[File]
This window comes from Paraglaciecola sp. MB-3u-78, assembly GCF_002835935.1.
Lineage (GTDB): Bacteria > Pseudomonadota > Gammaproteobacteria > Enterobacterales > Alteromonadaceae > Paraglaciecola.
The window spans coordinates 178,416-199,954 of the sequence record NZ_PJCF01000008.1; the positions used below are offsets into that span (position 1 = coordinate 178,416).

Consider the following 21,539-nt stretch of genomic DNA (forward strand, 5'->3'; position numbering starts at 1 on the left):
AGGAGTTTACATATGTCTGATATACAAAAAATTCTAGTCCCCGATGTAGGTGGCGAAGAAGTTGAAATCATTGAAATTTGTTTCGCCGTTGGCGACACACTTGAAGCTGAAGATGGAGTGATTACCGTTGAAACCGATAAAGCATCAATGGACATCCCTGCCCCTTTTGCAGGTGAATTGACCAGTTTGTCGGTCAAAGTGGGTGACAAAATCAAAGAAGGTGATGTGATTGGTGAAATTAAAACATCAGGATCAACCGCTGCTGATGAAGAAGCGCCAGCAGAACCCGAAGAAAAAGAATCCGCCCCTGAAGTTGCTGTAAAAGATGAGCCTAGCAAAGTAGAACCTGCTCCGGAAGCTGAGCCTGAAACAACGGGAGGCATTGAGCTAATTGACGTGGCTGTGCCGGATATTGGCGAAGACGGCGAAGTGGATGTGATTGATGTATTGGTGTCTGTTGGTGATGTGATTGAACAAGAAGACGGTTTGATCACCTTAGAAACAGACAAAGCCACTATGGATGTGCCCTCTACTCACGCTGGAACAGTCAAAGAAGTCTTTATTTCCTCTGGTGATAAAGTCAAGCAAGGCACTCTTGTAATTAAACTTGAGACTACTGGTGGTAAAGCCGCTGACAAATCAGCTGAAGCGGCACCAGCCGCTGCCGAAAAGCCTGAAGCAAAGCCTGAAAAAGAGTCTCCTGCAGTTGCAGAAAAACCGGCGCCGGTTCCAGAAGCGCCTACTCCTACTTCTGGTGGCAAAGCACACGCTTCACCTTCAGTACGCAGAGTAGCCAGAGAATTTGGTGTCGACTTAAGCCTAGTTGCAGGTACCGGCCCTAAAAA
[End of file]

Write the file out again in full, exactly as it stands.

This window comes from Paraglaciecola sp. MB-3u-78, assembly GCF_002835935.1.
Lineage (GTDB): Bacteria > Pseudomonadota > Gammaproteobacteria > Enterobacterales > Alteromonadaceae > Paraglaciecola.
The window spans coordinates 178,416-199,954 of the sequence record NZ_PJCF01000008.1; the positions used below are offsets into that span (position 1 = coordinate 178,416).

Consider the following 21,539-nt stretch of genomic DNA (forward strand, 5'->3'; position numbering starts at 1 on the left):
AGGAGTTTACATATGTCTGATATACAAAAAATTCTAGTCCCCGATGTAGGTGGCGAAGAAGTTGAAATCATTGAAATTTGTTTCGCCGTTGGCGACACACTTGAAGCTGAAGATGGAGTGATTACCGTTGAAACCGATAAAGCATCAATGGACATCCCTGCCCCTTTTGCAGGTGAATTGACCAGTTTGTCGGTCAAAGTGGGTGACAAAATCAAAGAAGGTGATGTGATTGGTGAAATTAAAACATCAGGATCAACCGCTGCTGATGAAGAAGCGCCAGCAGAACCCGAAGAAAAAGAATCCGCCCCTGAAGTTGCTGTAAAAGATGAGCCTAGCAAAGTAGAACCTGCTCCGGAAGCTGAGCCTGAAACAACGGGAGGCATTGAGCTAATTGACGTGGCTGTGCCGGATATTGGCGAAGACGGCGAAGTGGATGTGATTGATGTATTGGTGTCTGTTGGTGATGTGATTGAACAAGAAGACGGTTTGATCACCTTAGAAACAGACAAAGCCACTATGGATGTGCCCTCTACTCACGCTGGAACAGTCAAAGAAGTCTTTATTTCCTCTGGTGATAAAGTCAAGCAAGGCACTCTTGTAATTAAACTTGAGACTACTGGTGGTAAAGCCGCTGACAAATCAGCTGAAGCGGCACCAGCCGCTGCCGAAAAGCCTGAAGCAAAGCCTGAAAAAGAGTCTCCTGCAGTTGCAGAAAAACCGGCGCCGGTTCCAGAAGCGCCTACTCCTACTTCTGGTGGCAAAGCACACGCTTCACCTTCAGTACGCAGAGTAGCCAGAGAATTTGGTGTCGACTTAAGCCTAGTTGCAGGTACCGGCCCTAAAAA